The horse meat scandal reveals more about our food system each day, and we’ve heard it’s going to get far worse. Today it was announced that chicken and pork products may also be contaminated according to the “Food” “Standards” “Agency”, and Tesco have admitted that their Every Day Value Spaghetti Bolognese contains up to 100% horsemeat (see here).

But there is an easy alternative to feeding the system of untraceable, unreliable, poor quality meat that degrades us all: eat local food and know where it comes from and what you’re eating. So today we’re launching a guaranteed Horse-Free Recipe Book, full of affordable, healthy meals. At Easter we’ll publish a recipe book packed with crowd sourced alternatives to contaminated food.

Your suggestions are welcome for this project. Here’s the criteria: a savoury main course dish, can be meat or non meat (if meat it should be a cheaper cut or an innovative use of meat), should be affordable (should be able to feed 4 people for about £5 or less), must be seasonal. The hashtag will be #horsefree

To kick us off here’s these lovely chunky pasties.

Beetroot Pasties
(by Karen Small)


250g/9oz/2 cups wholemeal flour
250g/9oz/2 cups self-raising flour
pinch of salt
175g/ 6oz butter, room temp
40 ml/ 1 ½ oz/ 1/3 cup water
1 egg, beaten for finishing pastry, or milk

BEETROOT PASTRYPut the flour, butter & salt in a bowl & rub together till you get breadcrumbs. Add enough water to form a dough. Wrap in cling film and put in the fridge for an hour.

Warm the oil in the pan & add the onions, allow to soften before adding all the other cubed vegetables, salt & pepper. Let this mellow on a low heat, lid on, stirring regularly. After about 10 minutes, add the greens & return to heat for another 5 minutes. You want the veggies to still have some ‘bite’ for when they go in the oven. Allow to cool a bit before assembling.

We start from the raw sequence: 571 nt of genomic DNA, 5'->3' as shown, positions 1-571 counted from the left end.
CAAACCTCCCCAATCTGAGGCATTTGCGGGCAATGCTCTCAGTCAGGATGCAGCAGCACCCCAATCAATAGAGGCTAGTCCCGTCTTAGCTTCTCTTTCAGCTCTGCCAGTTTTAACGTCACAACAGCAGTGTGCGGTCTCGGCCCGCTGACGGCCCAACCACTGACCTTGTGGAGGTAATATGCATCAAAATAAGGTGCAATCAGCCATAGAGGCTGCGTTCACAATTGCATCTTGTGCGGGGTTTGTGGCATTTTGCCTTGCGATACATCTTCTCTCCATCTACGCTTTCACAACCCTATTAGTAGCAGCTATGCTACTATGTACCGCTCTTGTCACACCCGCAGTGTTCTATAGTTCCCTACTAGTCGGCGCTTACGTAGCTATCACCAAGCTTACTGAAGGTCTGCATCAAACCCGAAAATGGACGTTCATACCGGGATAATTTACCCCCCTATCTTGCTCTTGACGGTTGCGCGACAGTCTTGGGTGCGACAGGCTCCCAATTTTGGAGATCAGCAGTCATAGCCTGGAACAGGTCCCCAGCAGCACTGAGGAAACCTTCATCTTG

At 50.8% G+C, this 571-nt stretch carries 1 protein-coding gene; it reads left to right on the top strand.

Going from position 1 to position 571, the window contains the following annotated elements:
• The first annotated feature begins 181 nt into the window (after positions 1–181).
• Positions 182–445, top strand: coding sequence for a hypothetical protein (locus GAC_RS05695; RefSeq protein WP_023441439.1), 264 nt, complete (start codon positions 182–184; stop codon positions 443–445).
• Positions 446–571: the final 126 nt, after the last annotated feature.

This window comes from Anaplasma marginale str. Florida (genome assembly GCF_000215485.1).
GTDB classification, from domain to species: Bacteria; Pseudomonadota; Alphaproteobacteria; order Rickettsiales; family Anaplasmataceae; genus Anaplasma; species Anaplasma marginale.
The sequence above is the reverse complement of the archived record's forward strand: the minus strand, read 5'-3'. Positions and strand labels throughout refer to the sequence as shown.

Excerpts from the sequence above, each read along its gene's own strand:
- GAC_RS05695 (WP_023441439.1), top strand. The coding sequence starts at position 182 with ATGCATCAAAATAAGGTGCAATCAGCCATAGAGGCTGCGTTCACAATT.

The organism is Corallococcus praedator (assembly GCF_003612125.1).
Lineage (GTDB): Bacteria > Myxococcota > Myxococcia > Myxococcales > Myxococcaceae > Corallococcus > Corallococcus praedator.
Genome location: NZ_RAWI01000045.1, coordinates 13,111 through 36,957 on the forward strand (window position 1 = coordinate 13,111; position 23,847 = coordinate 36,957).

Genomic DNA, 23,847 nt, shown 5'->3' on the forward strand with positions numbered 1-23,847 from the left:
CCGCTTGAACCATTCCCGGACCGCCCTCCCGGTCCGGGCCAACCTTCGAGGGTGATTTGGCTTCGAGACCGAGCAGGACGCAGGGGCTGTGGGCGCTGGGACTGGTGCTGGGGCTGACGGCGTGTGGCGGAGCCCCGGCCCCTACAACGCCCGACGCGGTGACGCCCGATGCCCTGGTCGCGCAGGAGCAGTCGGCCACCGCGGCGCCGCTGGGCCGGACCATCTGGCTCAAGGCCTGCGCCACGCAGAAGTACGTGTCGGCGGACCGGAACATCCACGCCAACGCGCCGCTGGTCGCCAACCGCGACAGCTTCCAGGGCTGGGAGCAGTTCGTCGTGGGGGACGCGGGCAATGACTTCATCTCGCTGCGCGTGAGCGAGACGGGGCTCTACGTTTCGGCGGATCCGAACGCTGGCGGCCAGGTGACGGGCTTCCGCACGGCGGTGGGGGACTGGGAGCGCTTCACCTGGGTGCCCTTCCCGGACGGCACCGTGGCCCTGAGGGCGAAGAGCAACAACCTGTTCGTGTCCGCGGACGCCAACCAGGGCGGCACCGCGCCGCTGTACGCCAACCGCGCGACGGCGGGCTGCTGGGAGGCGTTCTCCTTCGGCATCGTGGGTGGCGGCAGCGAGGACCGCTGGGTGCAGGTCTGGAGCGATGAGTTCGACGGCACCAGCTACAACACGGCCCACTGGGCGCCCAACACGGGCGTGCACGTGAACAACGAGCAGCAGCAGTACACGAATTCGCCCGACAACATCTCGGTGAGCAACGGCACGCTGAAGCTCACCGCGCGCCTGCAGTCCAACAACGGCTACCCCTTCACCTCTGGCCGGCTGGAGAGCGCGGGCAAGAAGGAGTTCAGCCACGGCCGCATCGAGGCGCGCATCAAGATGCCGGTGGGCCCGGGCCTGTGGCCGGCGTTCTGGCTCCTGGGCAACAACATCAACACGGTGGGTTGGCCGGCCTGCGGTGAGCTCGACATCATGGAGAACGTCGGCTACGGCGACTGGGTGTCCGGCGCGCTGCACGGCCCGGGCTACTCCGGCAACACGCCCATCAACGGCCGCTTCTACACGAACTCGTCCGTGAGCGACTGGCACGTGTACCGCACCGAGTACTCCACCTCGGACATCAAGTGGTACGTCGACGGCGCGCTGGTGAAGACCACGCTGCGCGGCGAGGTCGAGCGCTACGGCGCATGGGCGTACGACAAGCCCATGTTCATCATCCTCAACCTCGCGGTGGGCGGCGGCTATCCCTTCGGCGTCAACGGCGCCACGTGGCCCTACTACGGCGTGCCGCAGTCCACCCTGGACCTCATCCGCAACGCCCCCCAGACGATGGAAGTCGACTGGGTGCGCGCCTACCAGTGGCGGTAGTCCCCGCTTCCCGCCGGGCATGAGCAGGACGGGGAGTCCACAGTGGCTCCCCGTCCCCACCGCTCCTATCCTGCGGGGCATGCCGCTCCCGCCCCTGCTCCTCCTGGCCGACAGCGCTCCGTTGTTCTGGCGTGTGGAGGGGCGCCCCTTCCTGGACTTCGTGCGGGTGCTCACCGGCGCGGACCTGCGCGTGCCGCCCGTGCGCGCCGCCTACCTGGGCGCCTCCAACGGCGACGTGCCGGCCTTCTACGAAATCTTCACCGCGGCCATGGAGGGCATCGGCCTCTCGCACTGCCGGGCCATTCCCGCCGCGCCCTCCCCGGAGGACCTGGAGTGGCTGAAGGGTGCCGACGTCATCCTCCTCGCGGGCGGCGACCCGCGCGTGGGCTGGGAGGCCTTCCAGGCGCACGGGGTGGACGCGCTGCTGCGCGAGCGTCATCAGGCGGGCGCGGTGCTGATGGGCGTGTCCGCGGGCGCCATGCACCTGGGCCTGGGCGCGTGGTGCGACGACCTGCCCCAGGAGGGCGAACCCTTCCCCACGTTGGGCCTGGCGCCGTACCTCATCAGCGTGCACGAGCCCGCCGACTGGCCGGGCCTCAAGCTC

Splash olive oil
1 large onion, finely chopped
Any mixture of the following root veg, peeled & diced into the same size (small, about 1cm):
carrots, parsnip, potato, turnip or whatever else you have/ like
Salt & pepper
Green leafy veg like kale or spinach, shredded

Using a rolling pin & floured surface roll a golf ball of pastry out to a circle. If you like things neat you can then use an upturned saucer as stencil to get a perfect circle. You want the pastry to be about 1 cm thick. Put 2 spoonfuls of filling in the middle of the circle and wet the edges of the circle with water. Bring the edges up to meet each other, and press together to make a fluted sort of edge. Keep going till you have used everything up.

Place the pastries on a baking tray dusted with flour, and brush with the beaten egg or milk. Heat oven to 180 C/350 F/Gas 4 and bake for about 35 minutes or until golden brown. Eat them hot or save them for the next day…

Alternative Filling: I had some pastry left over so used some cold, boiled beetroot, chopped and sprinkled with cumin seeds as an alternative – and it was very nice.

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Braised Pheasant with Root Vegetable and Winter Chanterelles